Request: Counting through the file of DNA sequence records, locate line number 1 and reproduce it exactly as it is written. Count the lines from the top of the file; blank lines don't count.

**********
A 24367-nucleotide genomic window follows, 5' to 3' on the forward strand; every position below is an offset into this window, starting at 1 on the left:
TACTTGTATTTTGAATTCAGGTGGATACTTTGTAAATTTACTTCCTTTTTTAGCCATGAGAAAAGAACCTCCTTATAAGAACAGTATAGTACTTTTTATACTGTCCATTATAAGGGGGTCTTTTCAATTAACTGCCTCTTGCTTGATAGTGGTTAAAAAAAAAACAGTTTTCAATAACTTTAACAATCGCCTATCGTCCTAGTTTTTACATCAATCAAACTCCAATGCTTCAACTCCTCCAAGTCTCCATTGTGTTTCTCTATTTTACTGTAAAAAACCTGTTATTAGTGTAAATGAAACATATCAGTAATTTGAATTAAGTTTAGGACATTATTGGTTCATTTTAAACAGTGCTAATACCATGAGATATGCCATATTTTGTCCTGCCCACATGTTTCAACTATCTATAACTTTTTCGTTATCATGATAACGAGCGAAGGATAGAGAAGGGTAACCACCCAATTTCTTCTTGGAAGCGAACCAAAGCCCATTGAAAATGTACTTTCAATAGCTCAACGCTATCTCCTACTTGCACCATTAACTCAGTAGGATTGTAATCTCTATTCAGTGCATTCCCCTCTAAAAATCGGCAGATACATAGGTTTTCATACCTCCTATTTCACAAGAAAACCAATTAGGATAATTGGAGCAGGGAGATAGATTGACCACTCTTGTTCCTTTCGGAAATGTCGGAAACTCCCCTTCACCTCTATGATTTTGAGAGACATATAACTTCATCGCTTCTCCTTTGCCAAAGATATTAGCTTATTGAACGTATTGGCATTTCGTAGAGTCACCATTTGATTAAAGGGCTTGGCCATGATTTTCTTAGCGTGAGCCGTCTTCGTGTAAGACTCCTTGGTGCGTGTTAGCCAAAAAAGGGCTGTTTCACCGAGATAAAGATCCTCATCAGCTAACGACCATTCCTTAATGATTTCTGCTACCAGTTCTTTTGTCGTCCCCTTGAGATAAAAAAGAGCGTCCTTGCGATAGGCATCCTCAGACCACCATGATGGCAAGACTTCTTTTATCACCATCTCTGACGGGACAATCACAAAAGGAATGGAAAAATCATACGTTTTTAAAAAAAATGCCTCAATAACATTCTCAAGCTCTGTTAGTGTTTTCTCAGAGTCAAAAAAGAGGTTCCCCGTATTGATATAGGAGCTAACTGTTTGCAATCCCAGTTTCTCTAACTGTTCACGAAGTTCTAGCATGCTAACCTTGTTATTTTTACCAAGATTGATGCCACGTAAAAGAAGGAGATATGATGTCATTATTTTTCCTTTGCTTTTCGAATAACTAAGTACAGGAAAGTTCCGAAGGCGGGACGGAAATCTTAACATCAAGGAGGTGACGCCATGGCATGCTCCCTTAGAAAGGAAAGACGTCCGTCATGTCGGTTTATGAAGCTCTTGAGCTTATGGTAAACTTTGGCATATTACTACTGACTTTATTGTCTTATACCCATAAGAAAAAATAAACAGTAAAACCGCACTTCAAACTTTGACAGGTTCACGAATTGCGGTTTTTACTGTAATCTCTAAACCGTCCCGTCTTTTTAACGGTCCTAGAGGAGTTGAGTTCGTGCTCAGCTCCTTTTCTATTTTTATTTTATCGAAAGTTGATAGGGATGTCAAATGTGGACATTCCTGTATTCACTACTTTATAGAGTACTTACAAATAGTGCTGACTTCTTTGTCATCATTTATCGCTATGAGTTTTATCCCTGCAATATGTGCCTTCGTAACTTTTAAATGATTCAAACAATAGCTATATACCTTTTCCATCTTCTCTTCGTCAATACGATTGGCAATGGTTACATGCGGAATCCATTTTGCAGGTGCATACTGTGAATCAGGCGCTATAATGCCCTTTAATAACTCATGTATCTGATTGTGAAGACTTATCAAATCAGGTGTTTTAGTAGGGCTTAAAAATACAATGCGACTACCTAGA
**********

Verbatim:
A 24367-nucleotide genomic window follows, 5' to 3' on the forward strand; every position below is an offset into this window, starting at 1 on the left: